Wednesday, December 17, 2008

Furcalled From Atlanta

Well, that'll teach me to jump the gun.

Rafael Furcal is not returning to Atlanta. Once again, this isn't official just yet, and we saw what happened the last time I jumped on an unofficial Furcal story, but it seems safe to say that this one is a done deal.

The Braves' agreement with Furcal quite obviously was not. There's been a lot of talk about the "term sheet" Frank Wren sent to Paul Kinzer, Furcal's agent, early Tuesday morning. According to Dave O'Brien of The Atlanta Journal-Constitution, these sheets are considered "gold" in the baseball community. Agents don't request them unless they consider a deal struck. Kinzer isn't explicitly denying that Wren sent him the term sheet, but he emphasized that he didn't have a "signed contract" with the Braves.

There's going to be an annoying back-and-forth over the next few days between Kinzer and the Braves, but right now the most logical interpretation is that Kinzer used the Braves to extract more money and more years out of the Dodgers. (LA was unwilling to guarantee a third year before these last couple of days) This is a high-powered game Kinzer and Wren are playing, so it's probably naive to express shock when an agent pulls something like this kind of thing for a client. Furcal quite clearly didn't want to leave Los Angeles, which I guess is understandable. Some people find sitting in traffic very calming.

But this has been an infuriating off-season, with Wren unable to close the deal on a few big-time transactions. First it was withdrawing from the Jake Peavy talks. Then it was getting out-bid by the Yankees for AJ Burnett. And now the mess with Furcal.

Taken individually, none of those are disastrous and all are understandable. Kevin Towers was asking for a pound of flesh in exchange for Peavy, and Wren made the logical decision to keep his skin intact. Lots of teams have been out-bid by the Yankees, and I can't say it fills me with sadness to know the Braves won't be paying Burnett $16 million a year for the next five seasons. And Wren certainly seems to have done everything right in trying to sign Furcal; if he doesn't want to leave LA, he doesn't want to leave LA, and nothing short of an absurd contract would entice him to do so. Besides all that, as I wrote yesterday, I'm not even sure Furcal is better than incumbent shortstop Yunel Escobar.

But when you come into the off-season with set goals, money to spend and a solid minor league system to draw upon, it's at once perplexing and distressing when no one seems willing to take your cash. Wren's throwing money at players, but no one's biting.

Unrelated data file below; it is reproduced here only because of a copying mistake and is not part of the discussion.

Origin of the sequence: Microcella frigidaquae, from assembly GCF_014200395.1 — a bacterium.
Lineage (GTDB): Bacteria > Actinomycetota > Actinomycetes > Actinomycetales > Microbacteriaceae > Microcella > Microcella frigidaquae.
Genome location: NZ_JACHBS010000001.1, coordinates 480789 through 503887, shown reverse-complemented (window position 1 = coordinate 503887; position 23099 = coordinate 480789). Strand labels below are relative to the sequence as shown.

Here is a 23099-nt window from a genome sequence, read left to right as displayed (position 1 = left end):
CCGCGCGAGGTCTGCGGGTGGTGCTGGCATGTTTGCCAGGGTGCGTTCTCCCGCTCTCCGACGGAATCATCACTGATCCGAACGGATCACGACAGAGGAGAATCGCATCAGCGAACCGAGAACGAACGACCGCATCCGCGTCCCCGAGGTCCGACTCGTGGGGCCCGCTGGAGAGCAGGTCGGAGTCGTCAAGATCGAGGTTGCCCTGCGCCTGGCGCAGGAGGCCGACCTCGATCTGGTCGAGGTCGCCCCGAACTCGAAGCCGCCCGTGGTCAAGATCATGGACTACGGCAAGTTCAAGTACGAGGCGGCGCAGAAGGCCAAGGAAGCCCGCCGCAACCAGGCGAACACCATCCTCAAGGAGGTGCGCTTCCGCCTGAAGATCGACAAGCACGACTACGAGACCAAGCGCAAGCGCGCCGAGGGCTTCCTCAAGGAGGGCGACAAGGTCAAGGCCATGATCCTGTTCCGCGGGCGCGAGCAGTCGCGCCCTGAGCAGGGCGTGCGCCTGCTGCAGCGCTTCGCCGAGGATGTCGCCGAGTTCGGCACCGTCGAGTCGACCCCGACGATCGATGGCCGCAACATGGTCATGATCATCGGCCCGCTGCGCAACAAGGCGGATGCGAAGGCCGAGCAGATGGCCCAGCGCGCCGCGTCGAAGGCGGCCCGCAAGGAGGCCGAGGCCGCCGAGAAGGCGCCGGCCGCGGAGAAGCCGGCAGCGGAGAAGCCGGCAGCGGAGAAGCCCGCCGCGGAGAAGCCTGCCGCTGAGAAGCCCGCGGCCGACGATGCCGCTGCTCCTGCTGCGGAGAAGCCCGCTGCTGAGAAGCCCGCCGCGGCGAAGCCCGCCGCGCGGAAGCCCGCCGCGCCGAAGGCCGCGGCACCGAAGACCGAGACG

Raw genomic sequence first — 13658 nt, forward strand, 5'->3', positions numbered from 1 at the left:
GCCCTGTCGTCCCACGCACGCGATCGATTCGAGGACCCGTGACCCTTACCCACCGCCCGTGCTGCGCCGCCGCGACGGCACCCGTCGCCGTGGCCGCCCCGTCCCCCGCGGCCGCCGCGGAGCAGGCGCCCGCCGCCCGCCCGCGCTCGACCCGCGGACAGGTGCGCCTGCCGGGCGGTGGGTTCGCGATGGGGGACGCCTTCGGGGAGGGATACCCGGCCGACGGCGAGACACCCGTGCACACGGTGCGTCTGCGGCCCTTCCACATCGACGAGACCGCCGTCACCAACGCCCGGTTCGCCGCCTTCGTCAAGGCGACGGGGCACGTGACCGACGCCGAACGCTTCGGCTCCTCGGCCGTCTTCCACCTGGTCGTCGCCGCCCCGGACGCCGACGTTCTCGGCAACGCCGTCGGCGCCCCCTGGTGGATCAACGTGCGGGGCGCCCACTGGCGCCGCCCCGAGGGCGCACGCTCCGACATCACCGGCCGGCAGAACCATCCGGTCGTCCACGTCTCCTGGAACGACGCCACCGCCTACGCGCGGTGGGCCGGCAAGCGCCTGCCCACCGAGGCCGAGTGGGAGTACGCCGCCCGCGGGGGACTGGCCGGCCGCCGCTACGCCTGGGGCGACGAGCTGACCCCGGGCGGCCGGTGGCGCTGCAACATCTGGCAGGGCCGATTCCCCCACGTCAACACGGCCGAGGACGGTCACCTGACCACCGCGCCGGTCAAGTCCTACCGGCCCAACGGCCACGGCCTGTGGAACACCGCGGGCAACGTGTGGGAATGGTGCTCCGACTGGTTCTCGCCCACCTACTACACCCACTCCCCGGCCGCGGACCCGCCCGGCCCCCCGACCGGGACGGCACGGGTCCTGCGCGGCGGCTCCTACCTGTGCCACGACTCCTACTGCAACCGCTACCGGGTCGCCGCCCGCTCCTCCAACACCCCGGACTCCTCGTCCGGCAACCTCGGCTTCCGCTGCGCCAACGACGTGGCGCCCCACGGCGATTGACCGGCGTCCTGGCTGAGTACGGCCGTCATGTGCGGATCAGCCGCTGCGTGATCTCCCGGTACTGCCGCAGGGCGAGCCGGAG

There's a bigger problem here, namely, Atlanta's repeated issues with agents. It was no secret that John Schuerholz loathed Scott Boras in the last several years of his tenure, and Boras made no secret of the fact that the feeling was mutual. Considering that Boras represents some of the best players in the game and that Schuerholz, despite his feelings, kept trading for his clients, that was inconvenient.

Still, everyone hates Boras and certain teams refuse to deal with him at all. But now it seems like there's yet another agent the Braves have on their verboten list. This is growing tiresome.

Again, all of these incidents have reasonable explanations. Boras held a grudge against Schuerholz for going behind his back and signing Andruw Jones to an extension back in 2001 by dealing with Andruw's father. And now Kinzer pulls this stint.

Ultimately, however, the agent works for the player. If Furcal wanted to be a Brave, he'd be a Brave. Atlanta wanted him and had the money to give him a reasonable offer. No, Rafael Furcal just did not want to be a Brave. And that raises troublesome questions about the state of the franchise and the way in which the rest of baseball regards it.

Where do the Braves go from here? Damned if I know. They're still looking for that second pitcher, and Wren keeps saying he wants a power bat in the outfield. Derrick Lowe and Ben Sheets are possibilities for that first criteria, but no realistic names have been raised to fill the second. (The Braves aren't signing Pat Burrell.)

It wouldn't be a disaster if the Braves whiffed on all those names and went into spring training intent on a full rebuilding effort. They could draw final conclusions on the futures of young pitchers Jo Jo Reyes and Charlie Morton and perhaps break in top prospects Jordan Schafer and Tommy Hanson. That might be a recipe for 100 losses, a tough pill to swallow for this organization, but sometimes you suffer today in the hope your future will be bright.

Of course, if the Braves end up doing that, the Javier Vazquez trade is going to look utterly pointless. Much like the entire off-season.

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